On a mission to restore biodiversity

The importance of the Nam Poui Management Plan in rebuilding endangered populations cannot be underestimated. Long-term solutions will be implemented, including carving out areas to serve as habitats for elephants and promoting alternative livelihood activities for local communities, such as planting crops that are not fed on or destroyed by elephants, along with the establishment of funds to compensate for crop damage. The protection of the last remaining groups of white-handed gibbons is also a priority action under the 5-year plan. 

The national Department of Forestry developed the plan in close collaboration with the EU-funded Biodiversity Conservation and Management of Protected Areas in ASEAN (BCAMP) project, implemented by the ASEAN Centre for Biodiversity with support from NIRAS. BCAMP was launched in 2017 and runs for two more years with the goal of tackling biodiversity loss on multiple fronts such as better management of heritage parks or training in the use of new methods to fight poaching. In addition to the development of the Nam Poui management plan, park personnel have been included in the project’s workshops – on protected areas and systems as well as management planning approaches – and have received equipment to support protection efforts.

Another critical aspect of the management plan is the emphasis it places on collaboration as a means to ensure protection of animals and their habitats. Local communities, even those who keep very much to themselves, are being recruited in the fight against poaching and encouraged to report incidents to the NPA authorities.

In the midst of global chaos, a bright light shines on ASEAN efforts to curb biodiversity loss.

Read more.

The Mlabri yellow leaf people: guardians of Nam Poui

Referred to as “the most interesting and least understood people in Southeast Asia”, the Mlabri indigenous people live deep in the forest where their small community of between 30 and 100 share their habitat with Nam Poui’s dwindling elephant and gibbon population. Their yellow leaf moniker comes from the banana and palm leaf shelters they build – when the leaves turned yellow, they take it as a sign to move on.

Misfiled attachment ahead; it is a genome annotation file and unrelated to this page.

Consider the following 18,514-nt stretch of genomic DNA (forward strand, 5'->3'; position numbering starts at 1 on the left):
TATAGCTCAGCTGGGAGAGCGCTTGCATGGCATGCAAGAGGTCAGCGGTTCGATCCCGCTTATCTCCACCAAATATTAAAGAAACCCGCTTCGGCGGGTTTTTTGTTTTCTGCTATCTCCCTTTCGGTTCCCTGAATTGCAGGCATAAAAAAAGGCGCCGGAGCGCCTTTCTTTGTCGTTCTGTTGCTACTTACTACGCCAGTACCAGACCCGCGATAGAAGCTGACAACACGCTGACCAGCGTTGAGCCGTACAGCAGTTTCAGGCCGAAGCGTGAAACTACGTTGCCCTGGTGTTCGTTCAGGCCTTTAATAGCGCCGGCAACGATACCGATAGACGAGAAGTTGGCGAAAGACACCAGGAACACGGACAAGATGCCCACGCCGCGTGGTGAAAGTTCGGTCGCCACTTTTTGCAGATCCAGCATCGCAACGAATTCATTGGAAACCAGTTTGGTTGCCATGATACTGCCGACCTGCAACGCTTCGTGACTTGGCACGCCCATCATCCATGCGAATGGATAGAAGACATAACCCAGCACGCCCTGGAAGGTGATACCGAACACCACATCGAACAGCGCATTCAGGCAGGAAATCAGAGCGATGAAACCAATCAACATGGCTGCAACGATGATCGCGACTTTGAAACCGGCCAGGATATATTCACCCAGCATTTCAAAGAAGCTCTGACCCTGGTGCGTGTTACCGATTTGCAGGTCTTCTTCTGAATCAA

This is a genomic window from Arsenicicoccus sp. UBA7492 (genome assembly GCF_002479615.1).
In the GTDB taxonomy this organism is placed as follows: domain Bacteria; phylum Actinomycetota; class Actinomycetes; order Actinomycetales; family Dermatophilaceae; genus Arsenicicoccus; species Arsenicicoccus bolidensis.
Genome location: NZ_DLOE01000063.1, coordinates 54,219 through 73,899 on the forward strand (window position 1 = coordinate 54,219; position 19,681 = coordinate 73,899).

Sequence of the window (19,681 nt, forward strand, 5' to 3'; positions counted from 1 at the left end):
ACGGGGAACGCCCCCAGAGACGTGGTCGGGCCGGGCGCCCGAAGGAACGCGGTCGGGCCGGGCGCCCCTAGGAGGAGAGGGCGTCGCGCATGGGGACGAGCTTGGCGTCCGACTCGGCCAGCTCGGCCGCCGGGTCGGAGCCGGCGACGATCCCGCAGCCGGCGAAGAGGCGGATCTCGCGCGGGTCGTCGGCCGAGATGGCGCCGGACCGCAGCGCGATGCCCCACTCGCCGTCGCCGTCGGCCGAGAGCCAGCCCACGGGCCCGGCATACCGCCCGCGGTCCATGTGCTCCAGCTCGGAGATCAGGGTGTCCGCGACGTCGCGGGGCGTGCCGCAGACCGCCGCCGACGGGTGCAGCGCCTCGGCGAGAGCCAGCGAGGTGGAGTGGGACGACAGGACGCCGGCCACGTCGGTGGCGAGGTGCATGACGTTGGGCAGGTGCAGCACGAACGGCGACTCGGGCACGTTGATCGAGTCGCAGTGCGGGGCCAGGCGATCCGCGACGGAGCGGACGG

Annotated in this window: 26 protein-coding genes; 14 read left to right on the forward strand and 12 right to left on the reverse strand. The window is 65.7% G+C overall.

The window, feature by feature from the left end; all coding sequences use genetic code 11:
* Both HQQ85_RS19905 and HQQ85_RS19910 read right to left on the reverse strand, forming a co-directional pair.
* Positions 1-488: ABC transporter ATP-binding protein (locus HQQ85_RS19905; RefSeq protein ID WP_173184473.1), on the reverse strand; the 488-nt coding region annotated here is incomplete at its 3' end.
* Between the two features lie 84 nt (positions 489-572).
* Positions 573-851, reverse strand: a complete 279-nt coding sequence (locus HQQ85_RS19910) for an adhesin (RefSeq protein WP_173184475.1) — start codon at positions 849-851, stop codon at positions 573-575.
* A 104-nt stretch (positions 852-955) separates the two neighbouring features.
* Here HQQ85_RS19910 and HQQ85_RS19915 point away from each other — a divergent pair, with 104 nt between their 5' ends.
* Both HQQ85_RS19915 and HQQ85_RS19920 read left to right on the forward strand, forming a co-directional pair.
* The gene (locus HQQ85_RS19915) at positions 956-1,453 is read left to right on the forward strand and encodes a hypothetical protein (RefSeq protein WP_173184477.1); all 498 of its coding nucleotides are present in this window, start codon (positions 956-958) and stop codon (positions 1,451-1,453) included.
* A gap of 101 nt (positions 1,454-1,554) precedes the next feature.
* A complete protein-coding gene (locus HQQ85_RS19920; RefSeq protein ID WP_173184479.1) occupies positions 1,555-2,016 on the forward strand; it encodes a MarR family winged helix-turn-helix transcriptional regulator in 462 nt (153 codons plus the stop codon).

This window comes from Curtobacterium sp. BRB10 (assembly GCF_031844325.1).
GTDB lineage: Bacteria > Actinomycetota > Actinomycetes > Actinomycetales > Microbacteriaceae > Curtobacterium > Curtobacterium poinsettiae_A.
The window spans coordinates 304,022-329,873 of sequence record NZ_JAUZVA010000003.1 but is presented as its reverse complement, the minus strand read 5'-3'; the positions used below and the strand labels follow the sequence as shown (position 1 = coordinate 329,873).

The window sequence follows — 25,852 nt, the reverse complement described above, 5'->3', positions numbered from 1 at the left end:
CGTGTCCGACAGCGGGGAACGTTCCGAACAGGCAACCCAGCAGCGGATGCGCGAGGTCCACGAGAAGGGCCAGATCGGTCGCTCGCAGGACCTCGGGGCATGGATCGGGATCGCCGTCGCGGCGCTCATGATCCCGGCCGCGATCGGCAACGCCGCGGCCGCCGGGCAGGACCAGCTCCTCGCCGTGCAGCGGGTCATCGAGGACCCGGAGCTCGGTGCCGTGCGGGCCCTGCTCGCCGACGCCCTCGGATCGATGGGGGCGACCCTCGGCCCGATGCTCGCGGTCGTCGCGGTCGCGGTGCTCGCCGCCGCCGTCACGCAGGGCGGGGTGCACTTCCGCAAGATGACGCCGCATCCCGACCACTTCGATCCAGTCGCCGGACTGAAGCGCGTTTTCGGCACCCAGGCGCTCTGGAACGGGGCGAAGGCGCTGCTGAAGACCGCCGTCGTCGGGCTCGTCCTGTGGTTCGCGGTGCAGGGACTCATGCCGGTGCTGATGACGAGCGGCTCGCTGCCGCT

The Nam Poui Management Plan sees the Mlabri tribe as a “guardian community” of the protected area with as much to lose from illicit activities and encroachment on the environment as the endangered wildlife that surrounds them. Over ten years ago, a gibbon survey team had a rare encounter with the Mlabri, who live in harmony with nature.

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Members of the indigenous Mlabri tribe, Nam Poui. Photo courtesy of Phaivanh Phiapalath

“We have learned that this tribe likes to live in the deep forest where there is a pristine and quiet environment. They protect their forest and suppress forest fires, as well as sustainably using natural resources. For example, when they dig koi (a forest tuber and their staple source of food), they always leave the tip part of it for germination," said Phaivanh Phiapalath, the survey team leader.

In launching its 5-year collaborative plan, the Nam Poui NPA management team recognises the urgency of conservation needs and the exigency to manage natural resources more sustainability.  Working together with the BCAMP team and a variety of stakeholders, including local communities, it is harnessing all possible resources in the fight to save the most crucial biodiversity west of the Mekong River.

Tam Nguyen

Tam Nguyen

Project Manager

Helsinki, Finland

+358 9 83624231